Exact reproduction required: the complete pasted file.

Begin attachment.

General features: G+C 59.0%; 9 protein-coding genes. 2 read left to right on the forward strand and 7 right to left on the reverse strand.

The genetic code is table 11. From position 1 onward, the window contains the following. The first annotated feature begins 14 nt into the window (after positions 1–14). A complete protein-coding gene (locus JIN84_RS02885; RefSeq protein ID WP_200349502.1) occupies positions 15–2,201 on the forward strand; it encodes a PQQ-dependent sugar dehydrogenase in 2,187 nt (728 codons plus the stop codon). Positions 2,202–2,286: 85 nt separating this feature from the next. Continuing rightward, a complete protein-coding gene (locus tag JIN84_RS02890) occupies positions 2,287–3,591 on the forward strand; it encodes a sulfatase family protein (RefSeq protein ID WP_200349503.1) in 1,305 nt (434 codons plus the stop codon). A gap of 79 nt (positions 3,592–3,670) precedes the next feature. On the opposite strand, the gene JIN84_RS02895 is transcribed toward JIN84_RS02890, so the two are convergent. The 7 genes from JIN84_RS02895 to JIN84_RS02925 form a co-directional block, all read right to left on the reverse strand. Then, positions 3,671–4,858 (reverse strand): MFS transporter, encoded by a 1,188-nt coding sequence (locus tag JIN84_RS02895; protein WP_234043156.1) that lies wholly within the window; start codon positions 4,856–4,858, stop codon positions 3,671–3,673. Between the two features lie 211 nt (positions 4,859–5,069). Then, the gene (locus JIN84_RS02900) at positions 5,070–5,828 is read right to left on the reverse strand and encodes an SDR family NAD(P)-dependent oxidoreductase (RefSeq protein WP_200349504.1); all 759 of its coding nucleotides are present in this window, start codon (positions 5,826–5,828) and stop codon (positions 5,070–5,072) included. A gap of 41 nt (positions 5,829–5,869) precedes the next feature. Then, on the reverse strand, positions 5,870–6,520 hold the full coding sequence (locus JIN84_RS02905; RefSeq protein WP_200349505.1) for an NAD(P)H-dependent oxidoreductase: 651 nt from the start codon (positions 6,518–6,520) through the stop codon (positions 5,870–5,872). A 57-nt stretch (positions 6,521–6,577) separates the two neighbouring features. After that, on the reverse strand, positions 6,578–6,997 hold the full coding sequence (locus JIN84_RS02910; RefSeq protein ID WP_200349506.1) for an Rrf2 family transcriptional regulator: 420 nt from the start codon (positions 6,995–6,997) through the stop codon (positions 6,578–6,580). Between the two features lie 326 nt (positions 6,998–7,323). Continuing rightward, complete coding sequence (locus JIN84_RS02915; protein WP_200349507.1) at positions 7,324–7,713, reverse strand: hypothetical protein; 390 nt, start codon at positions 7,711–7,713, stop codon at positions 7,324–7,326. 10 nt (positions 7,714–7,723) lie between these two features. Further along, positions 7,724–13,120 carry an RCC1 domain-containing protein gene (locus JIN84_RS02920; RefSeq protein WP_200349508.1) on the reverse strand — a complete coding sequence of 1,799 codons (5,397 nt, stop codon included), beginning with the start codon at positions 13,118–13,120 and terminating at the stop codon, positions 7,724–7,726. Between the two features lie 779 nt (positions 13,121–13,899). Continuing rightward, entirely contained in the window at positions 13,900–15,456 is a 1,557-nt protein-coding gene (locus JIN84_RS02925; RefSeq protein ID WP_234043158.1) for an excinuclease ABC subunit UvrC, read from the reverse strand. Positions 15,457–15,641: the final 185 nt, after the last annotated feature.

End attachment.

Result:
General features: G+C 59.0%; 9 protein-coding genes. 2 read left to right on the forward strand and 7 right to left on the reverse strand.

The genetic code is table 11. From position 1 onward, the window contains the following. The first annotated feature begins 14 nt into the window (after positions 1–14). A complete protein-coding gene (locus JIN84_RS02885; RefSeq protein ID WP_200349502.1) occupies positions 15–2,201 on the forward strand; it encodes a PQQ-dependent sugar dehydrogenase in 2,187 nt (728 codons plus the stop codon). Positions 2,202–2,286: 85 nt separating this feature from the next. Continuing rightward, a complete protein-coding gene (locus tag JIN84_RS02890) occupies positions 2,287–3,591 on the forward strand; it encodes a sulfatase family protein (RefSeq protein ID WP_200349503.1) in 1,305 nt (434 codons plus the stop codon). A gap of 79 nt (positions 3,592–3,670) precedes the next feature. On the opposite strand, the gene JIN84_RS02895 is transcribed toward JIN84_RS02890, so the two are convergent. The 7 genes from JIN84_RS02895 to JIN84_RS02925 form a co-directional block, all read right to left on the reverse strand. Then, positions 3,671–4,858 (reverse strand): MFS transporter, encoded by a 1,188-nt coding sequence (locus tag JIN84_RS02895; protein WP_234043156.1) that lies wholly within the window; start codon positions 4,856–4,858, stop codon positions 3,671–3,673. Between the two features lie 211 nt (positions 4,859–5,069). Then, the gene (locus JIN84_RS02900) at positions 5,070–5,828 is read right to left on the reverse strand and encodes an SDR family NAD(P)-dependent oxidoreductase (RefSeq protein WP_200349504.1); all 759 of its coding nucleotides are present in this window, start codon (positions 5,826–5,828) and stop codon (positions 5,070–5,072) included. A gap of 41 nt (positions 5,829–5,869) precedes the next feature. Then, on the reverse strand, positions 5,870–6,520 hold the full coding sequence (locus JIN84_RS02905; RefSeq protein WP_200349505.1) for an NAD(P)H-dependent oxidoreductase: 651 nt from the start codon (positions 6,518–6,520) through the stop codon (positions 5,870–5,872). A 57-nt stretch (positions 6,521–6,577) separates the two neighbouring features. After that, on the reverse strand, positions 6,578–6,997 hold the full coding sequence (locus JIN84_RS02910; RefSeq protein ID WP_200349506.1) for an Rrf2 family transcriptional regulator: 420 nt from the start codon (positions 6,995–6,997) through the stop codon (positions 6,578–6,580). Between the two features lie 326 nt (positions 6,998–7,323). Continuing rightward, complete coding sequence (locus JIN84_RS02915; protein WP_200349507.1) at positions 7,324–7,713, reverse strand: hypothetical protein; 390 nt, start codon at positions 7,711–7,713, stop codon at positions 7,324–7,326. 10 nt (positions 7,714–7,723) lie between these two features. Further along, positions 7,724–13,120 carry an RCC1 domain-containing protein gene (locus JIN84_RS02920; RefSeq protein WP_200349508.1) on the reverse strand — a complete coding sequence of 1,799 codons (5,397 nt, stop codon included), beginning with the start codon at positions 13,118–13,120 and terminating at the stop codon, positions 7,724–7,726. Between the two features lie 779 nt (positions 13,121–13,899). Continuing rightward, entirely contained in the window at positions 13,900–15,456 is a 1,557-nt protein-coding gene (locus JIN84_RS02925; RefSeq protein ID WP_234043158.1) for an excinuclease ABC subunit UvrC, read from the reverse strand. Positions 15,457–15,641: the final 185 nt, after the last annotated feature.